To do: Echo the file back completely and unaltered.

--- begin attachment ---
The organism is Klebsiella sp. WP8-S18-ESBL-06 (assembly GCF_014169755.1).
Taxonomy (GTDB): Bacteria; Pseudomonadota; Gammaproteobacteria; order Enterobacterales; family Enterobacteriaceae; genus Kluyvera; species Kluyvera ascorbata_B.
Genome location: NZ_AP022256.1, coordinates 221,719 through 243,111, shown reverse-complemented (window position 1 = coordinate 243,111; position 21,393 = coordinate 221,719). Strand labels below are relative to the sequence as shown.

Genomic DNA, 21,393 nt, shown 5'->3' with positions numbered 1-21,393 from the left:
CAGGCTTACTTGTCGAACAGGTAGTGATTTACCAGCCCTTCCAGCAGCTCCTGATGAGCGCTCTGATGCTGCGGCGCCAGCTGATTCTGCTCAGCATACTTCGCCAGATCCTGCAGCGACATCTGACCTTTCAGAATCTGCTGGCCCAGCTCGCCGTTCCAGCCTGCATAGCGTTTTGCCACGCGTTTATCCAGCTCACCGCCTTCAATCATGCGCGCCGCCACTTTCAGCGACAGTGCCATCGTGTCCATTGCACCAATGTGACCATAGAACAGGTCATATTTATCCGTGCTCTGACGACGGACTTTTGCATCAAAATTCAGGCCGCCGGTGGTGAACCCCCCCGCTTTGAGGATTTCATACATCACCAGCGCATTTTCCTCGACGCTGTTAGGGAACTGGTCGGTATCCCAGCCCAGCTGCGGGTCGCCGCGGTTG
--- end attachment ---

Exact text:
The organism is Klebsiella sp. WP8-S18-ESBL-06 (assembly GCF_014169755.1).
Taxonomy (GTDB): Bacteria; Pseudomonadota; Gammaproteobacteria; order Enterobacterales; family Enterobacteriaceae; genus Kluyvera; species Kluyvera ascorbata_B.
Genome location: NZ_AP022256.1, coordinates 221,719 through 243,111, shown reverse-complemented (window position 1 = coordinate 243,111; position 21,393 = coordinate 221,719). Strand labels below are relative to the sequence as shown.

Genomic DNA, 21,393 nt, shown 5'->3' with positions numbered 1-21,393 from the left:
CAGGCTTACTTGTCGAACAGGTAGTGATTTACCAGCCCTTCCAGCAGCTCCTGATGAGCGCTCTGATGCTGCGGCGCCAGCTGATTCTGCTCAGCATACTTCGCCAGATCCTGCAGCGACATCTGACCTTTCAGAATCTGCTGGCCCAGCTCGCCGTTCCAGCCTGCATAGCGTTTTGCCACGCGTTTATCCAGCTCACCGCCTTCAATCATGCGCGCCGCCACTTTCAGCGACAGTGCCATCGTGTCCATTGCACCAATGTGACCATAGAACAGGTCATATTTATCCGTGCTCTGACGACGGACTTTTGCATCAAAATTCAGGCCGCCGGTGGTGAACCCCCCCGCTTTGAGGATTTCATACATCACCAGCGCATTTTCCTCGACGCTGTTAGGGAACTGGTCGGTATCCCAGCCCAGCTGCGGGTCGCCGCGGTTG